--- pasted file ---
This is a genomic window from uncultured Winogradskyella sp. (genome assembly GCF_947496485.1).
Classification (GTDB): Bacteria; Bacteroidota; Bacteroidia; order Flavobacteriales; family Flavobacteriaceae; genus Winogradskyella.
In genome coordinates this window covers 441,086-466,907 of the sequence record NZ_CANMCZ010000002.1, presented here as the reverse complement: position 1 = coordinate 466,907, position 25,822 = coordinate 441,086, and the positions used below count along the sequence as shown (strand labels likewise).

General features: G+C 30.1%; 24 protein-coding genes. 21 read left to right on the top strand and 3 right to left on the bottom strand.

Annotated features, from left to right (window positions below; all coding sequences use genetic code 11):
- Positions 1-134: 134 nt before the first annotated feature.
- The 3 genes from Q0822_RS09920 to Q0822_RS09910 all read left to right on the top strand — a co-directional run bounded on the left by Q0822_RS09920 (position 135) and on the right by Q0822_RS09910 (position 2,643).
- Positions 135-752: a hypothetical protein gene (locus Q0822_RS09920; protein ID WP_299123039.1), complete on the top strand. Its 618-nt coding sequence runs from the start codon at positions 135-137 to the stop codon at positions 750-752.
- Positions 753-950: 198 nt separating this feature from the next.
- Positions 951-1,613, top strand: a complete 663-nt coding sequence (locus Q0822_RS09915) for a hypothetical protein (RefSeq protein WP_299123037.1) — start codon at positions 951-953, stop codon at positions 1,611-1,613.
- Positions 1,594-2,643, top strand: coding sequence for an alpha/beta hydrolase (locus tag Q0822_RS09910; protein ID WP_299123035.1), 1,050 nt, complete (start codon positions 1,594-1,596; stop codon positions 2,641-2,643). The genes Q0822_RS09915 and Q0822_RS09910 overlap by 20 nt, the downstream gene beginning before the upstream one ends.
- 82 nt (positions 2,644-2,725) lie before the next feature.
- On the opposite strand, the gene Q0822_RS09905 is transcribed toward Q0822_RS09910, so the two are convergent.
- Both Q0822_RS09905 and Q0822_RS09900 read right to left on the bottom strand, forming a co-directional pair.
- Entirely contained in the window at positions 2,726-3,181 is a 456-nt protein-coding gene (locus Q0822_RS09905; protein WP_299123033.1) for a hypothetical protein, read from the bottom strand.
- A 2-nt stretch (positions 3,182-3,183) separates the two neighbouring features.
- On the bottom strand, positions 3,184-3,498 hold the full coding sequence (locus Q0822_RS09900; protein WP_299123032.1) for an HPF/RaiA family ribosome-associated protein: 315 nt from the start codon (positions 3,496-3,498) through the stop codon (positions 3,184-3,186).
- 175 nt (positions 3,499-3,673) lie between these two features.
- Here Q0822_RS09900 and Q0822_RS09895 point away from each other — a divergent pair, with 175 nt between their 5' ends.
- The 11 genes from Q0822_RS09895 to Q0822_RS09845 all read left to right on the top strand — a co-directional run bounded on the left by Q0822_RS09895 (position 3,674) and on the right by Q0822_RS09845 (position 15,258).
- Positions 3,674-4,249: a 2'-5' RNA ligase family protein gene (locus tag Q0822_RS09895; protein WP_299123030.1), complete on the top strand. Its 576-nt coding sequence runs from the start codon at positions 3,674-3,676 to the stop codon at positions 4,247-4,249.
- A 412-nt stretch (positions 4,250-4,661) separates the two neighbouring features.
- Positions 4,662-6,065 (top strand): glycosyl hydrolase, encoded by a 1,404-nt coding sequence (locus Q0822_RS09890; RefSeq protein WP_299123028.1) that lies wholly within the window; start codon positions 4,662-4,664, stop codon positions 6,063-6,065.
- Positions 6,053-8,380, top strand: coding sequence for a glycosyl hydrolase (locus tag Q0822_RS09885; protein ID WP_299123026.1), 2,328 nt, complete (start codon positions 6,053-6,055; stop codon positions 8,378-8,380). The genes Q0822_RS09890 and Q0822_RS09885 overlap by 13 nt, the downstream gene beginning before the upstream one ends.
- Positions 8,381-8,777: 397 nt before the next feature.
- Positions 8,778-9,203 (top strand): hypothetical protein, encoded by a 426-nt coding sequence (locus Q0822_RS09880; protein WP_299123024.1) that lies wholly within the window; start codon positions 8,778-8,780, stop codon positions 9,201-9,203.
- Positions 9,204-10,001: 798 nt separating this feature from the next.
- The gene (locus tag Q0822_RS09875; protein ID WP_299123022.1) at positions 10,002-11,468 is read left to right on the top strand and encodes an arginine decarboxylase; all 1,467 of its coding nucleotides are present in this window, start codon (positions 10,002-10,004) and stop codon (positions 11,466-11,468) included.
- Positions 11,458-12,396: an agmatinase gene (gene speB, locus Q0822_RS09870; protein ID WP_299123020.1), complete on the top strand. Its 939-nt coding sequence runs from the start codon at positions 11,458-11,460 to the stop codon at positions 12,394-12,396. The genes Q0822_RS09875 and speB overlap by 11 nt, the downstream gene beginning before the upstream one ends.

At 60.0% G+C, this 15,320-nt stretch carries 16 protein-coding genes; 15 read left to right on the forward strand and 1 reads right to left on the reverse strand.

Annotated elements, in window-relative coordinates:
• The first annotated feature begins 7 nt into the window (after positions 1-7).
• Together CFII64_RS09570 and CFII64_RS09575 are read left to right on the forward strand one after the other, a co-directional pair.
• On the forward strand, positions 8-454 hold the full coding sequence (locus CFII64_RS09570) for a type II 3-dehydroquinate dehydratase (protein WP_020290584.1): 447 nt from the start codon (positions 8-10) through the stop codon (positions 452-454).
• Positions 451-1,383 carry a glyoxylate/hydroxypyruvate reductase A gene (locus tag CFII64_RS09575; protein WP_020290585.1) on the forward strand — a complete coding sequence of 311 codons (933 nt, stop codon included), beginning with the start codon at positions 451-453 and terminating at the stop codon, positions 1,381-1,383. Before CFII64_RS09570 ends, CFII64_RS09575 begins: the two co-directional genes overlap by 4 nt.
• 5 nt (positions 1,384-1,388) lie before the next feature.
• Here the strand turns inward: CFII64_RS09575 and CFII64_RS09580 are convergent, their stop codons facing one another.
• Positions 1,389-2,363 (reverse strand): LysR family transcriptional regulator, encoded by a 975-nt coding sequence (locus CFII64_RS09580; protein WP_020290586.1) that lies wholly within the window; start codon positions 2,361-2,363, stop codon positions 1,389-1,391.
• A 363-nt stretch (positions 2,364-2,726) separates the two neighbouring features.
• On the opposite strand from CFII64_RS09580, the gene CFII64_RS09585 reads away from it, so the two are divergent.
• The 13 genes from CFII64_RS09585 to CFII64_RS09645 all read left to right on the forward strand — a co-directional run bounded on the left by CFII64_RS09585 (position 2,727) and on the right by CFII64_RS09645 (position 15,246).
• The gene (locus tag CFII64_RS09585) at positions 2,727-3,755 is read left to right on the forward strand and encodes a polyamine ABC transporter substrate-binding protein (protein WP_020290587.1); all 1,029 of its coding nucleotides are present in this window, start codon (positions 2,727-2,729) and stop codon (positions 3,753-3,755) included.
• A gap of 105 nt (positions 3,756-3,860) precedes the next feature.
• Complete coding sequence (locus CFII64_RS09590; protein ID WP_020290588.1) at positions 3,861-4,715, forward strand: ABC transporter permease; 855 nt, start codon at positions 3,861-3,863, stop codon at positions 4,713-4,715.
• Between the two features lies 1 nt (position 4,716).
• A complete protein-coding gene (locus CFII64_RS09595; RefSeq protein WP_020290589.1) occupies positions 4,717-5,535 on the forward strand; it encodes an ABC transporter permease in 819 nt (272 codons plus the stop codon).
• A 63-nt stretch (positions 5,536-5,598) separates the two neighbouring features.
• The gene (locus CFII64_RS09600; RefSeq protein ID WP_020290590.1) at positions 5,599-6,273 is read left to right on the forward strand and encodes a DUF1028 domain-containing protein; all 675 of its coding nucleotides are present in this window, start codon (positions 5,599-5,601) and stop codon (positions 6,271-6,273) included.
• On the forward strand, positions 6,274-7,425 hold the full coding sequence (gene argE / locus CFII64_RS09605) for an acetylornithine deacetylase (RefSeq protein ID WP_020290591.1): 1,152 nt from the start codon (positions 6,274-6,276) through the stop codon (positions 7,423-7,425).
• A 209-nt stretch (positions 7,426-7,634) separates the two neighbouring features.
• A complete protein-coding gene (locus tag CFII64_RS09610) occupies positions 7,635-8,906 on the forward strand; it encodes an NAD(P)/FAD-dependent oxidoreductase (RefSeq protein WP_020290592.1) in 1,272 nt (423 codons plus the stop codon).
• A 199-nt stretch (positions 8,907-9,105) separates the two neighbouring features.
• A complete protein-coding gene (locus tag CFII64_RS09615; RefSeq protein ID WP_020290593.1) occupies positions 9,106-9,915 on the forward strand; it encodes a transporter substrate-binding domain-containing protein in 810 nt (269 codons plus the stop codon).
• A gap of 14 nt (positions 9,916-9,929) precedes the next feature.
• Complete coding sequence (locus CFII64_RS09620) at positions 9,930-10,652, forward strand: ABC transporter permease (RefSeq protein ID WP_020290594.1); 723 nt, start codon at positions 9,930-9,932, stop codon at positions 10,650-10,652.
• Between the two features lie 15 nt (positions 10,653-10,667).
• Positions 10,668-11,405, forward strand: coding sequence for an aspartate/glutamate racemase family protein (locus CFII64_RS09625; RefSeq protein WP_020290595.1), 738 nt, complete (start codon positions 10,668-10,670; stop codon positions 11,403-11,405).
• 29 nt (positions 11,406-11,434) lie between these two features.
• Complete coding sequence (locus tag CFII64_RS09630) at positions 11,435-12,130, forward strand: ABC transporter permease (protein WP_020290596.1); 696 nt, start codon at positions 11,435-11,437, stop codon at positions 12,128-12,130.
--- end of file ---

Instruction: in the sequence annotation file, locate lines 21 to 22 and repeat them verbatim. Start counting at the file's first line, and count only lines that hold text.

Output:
- Positions 3,674-4,249: a 2'-5' RNA ligase family protein gene (locus tag Q0822_RS09895; protein WP_299123030.1), complete on the top strand. Its 576-nt coding sequence runs from the start codon at positions 3,674-3,676 to the stop codon at positions 4,247-4,249.
- A 412-nt stretch (positions 4,250-4,661) separates the two neighbouring features.